TEHRAN (Tasnim) – Construction of three dams around the drying Lake Oroumiyeh in northwest of Iran has been shelved in a bid to save one of the world’s largest saltwater lakes from disappearing, Iranian Energy Minster announced.
Speaking at a provincial meeting in Iran’s West Azarbaijan province on Saturday, Hamid Chitchian said “save Lake Oroumiyeh task force” has ordered a halt to construction of Nazlou, Simineh and Barandouz dams, noting that any further decision to resume the projects will be within the purview of that task force.
The minister also noted that he “feels deeply responsible” for the dire situation of Lake Oroumiyeh.
“Drying of Lake Oroumiyeh will jeopardize the lives of many people (living) around it,” said Chitchian.
The decision to stop building the three dams came after President Hassan Rouhani issued a decree in late June on the start of an environmental operation to save Lake Oroumiyeh, which has lost quite a large surface in recent years.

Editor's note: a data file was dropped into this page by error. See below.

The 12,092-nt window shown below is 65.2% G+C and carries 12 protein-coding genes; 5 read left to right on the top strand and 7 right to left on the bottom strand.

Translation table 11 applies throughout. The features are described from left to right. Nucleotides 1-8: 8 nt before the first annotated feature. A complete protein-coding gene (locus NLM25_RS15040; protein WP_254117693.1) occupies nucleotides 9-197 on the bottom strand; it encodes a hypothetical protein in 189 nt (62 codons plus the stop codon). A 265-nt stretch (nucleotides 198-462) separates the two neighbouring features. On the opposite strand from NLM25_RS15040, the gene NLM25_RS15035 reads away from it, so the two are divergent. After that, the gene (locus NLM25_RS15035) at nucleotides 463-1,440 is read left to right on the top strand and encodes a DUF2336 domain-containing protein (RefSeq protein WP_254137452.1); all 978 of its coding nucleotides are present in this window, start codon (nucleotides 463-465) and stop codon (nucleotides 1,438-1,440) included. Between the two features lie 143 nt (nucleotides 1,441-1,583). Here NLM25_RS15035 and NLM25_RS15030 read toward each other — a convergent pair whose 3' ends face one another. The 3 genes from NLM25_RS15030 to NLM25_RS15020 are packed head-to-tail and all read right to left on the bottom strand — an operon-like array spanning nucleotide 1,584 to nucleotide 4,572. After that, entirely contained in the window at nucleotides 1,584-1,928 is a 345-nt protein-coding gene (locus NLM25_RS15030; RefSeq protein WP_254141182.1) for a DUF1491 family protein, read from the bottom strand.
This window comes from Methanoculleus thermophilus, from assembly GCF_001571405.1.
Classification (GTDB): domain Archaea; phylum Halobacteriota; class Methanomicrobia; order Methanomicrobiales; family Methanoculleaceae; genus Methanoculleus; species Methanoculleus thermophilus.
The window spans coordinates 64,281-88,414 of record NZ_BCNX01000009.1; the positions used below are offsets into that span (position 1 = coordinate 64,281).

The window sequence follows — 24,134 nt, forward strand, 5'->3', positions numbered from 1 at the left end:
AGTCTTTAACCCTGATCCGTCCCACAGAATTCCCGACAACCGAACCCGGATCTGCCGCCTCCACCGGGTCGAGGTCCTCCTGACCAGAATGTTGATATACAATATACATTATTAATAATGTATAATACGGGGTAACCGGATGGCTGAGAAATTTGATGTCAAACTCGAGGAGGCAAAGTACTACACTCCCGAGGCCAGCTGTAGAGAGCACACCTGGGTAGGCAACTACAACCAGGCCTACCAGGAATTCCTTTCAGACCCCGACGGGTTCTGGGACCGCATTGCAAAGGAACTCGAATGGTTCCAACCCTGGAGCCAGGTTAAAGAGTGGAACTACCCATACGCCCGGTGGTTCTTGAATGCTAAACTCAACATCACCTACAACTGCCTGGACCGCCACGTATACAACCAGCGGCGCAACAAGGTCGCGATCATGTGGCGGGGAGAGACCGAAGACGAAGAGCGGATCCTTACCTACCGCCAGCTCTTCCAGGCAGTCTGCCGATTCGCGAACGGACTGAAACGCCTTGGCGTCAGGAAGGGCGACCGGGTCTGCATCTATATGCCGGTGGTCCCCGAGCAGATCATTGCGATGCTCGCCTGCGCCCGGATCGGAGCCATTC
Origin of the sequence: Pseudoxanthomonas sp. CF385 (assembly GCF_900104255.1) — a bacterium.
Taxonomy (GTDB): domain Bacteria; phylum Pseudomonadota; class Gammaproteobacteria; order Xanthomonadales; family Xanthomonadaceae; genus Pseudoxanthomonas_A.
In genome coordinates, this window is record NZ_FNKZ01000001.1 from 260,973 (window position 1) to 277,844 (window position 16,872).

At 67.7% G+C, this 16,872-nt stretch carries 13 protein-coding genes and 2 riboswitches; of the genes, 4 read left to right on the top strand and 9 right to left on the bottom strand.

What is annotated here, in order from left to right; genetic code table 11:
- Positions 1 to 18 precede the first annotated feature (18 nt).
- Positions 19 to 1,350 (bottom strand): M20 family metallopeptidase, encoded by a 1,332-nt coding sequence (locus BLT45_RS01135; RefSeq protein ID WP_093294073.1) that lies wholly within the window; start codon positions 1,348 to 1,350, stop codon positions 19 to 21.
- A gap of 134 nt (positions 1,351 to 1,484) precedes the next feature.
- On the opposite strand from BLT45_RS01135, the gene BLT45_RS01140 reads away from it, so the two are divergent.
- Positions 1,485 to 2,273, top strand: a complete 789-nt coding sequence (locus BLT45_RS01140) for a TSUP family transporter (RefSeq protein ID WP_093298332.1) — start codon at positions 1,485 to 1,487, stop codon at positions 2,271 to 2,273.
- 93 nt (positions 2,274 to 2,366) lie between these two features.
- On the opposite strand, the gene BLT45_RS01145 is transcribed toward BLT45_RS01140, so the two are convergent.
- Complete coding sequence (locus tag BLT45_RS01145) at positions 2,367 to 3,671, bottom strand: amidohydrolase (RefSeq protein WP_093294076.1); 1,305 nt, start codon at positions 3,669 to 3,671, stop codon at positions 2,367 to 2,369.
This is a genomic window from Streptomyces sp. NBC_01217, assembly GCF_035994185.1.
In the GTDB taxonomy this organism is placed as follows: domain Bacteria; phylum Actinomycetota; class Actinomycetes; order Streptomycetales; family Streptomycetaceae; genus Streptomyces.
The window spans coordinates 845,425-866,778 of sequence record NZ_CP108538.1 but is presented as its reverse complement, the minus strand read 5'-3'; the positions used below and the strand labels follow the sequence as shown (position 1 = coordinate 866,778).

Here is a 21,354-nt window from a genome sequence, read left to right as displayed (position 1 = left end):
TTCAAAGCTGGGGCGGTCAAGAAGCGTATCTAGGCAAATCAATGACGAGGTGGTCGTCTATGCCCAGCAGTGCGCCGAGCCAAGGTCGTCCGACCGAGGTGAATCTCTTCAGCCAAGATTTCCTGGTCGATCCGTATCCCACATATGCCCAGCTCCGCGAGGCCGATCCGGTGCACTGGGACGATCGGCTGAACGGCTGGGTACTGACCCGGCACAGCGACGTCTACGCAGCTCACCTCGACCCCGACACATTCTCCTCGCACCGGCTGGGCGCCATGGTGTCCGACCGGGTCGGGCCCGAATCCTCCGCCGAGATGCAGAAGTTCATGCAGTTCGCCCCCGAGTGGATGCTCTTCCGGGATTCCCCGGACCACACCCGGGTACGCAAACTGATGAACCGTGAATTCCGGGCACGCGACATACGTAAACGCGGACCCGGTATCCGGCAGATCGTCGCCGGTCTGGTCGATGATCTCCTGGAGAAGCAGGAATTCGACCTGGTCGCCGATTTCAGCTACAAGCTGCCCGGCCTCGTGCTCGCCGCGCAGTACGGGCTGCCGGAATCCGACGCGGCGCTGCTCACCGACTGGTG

The president also assigned members of ‘save Lake Oroumiyeh task force’ the job of conducting supplementary studies to accelerate implementation of the plan to save the shrinking lake.
“The administration is prepared to cover whatever costs necessary to resuscitate the lake,” Rouhai said at the time.
As Lake Oroumiyeh is shrinking and deserts of salt expanding, Iranian officials are trying to find ways to avert an imminent disaster and to stop the salt lake from drying up.
One of the largest salt lakes in the world and classified as a Biosphere Reserve by UNESCO, Lake Oroumiyeh has lost more than 60 percent of its surface over the last two decades due to drought and the damming of rivers feeding it.
The disappearance of the lake could leave behind billions of tons of salt which in turn displace millions of people and endanger the ecosystem of all surrounding areas, whose economy relies on agriculture and tourism.
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